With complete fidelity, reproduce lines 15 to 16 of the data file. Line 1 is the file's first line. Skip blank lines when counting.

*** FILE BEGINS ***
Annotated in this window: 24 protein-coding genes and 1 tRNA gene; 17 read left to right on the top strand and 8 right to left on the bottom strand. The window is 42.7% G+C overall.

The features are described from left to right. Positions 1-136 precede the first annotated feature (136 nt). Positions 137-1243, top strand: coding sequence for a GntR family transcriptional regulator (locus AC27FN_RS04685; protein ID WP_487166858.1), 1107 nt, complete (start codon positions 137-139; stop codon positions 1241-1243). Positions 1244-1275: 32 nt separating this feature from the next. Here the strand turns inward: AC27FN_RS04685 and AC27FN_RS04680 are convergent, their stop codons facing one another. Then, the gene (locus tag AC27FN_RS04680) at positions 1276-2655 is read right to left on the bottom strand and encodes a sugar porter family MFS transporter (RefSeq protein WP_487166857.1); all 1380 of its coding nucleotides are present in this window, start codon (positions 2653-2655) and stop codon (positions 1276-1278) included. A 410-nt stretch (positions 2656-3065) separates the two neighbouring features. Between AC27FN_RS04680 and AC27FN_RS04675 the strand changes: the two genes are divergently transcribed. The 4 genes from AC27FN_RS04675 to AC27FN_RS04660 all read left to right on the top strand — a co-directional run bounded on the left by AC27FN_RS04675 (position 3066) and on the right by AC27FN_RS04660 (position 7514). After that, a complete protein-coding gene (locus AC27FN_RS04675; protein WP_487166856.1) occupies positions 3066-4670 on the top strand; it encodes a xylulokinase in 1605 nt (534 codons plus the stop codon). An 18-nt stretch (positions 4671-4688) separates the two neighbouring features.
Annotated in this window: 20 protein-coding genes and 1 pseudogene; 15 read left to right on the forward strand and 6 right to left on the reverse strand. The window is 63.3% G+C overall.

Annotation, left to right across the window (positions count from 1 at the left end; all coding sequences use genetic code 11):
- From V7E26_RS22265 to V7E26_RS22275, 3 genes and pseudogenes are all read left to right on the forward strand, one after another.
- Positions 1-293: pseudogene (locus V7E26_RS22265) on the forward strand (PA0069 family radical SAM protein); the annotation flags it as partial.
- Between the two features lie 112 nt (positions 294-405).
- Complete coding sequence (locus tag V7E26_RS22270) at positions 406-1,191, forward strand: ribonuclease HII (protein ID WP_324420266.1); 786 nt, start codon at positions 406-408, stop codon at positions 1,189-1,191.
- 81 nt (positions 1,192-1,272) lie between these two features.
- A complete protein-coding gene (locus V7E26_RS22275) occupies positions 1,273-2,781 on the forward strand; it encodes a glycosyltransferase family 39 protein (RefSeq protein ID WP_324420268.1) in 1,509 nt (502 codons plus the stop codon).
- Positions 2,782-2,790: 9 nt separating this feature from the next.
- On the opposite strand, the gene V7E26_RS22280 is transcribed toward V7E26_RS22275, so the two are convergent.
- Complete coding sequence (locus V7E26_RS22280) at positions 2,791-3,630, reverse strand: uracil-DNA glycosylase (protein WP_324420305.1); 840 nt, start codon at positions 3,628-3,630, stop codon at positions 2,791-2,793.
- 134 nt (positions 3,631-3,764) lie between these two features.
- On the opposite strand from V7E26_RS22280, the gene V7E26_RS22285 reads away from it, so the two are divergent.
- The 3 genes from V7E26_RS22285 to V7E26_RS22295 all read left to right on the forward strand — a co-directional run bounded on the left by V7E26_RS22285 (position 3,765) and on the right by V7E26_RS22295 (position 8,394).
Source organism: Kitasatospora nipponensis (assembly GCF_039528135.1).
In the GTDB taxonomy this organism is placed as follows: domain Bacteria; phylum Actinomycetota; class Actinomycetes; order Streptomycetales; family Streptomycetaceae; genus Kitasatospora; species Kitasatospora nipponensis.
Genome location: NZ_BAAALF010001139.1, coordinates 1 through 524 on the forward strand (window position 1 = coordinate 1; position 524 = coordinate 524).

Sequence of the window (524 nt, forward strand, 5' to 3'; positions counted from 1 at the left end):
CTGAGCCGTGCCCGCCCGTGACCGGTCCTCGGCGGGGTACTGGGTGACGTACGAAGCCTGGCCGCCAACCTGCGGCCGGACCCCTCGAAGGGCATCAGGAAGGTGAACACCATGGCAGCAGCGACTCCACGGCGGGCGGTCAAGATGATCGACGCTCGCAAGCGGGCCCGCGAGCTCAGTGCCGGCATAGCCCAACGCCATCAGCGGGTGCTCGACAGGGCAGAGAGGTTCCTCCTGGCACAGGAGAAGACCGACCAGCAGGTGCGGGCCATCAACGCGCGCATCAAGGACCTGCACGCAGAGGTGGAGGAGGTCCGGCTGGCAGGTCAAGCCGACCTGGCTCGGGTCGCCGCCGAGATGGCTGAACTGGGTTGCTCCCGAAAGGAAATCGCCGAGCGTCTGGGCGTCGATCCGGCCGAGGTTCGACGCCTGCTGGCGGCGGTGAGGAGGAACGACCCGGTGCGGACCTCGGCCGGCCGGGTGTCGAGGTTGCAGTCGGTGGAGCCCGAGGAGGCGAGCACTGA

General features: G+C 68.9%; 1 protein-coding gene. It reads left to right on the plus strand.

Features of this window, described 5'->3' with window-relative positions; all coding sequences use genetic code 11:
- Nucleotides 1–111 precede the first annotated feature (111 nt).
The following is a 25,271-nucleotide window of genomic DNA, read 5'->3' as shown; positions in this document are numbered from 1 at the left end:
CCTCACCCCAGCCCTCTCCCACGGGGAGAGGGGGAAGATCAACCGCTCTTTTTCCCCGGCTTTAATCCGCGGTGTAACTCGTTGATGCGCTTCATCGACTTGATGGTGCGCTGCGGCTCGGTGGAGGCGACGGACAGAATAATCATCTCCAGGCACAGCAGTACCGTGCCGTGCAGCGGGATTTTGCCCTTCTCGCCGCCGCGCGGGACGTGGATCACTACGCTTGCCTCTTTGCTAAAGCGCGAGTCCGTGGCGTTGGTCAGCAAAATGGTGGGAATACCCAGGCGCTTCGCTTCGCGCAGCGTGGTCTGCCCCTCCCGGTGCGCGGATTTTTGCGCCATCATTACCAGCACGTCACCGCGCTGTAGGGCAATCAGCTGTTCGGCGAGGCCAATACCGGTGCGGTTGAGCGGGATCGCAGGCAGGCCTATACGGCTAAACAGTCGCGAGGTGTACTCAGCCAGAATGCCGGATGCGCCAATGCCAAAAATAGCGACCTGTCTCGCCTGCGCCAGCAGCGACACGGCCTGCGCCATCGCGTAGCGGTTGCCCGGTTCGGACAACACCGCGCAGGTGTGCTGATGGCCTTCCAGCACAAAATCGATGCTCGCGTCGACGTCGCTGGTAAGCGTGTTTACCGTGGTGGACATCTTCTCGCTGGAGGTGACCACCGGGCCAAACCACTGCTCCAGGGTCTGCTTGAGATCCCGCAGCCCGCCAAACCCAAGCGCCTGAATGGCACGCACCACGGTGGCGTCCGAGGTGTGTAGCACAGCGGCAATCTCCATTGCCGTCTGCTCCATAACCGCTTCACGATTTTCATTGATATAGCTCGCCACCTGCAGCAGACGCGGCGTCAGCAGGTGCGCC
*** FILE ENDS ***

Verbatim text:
- On the opposite strand from V7E26_RS22280, the gene V7E26_RS22285 reads away from it, so the two are divergent.
- The 3 genes from V7E26_RS22285 to V7E26_RS22295 all read left to right on the forward strand — a co-directional run bounded on the left by V7E26_RS22285 (position 3,765) and on the right by V7E26_RS22295 (position 8,394).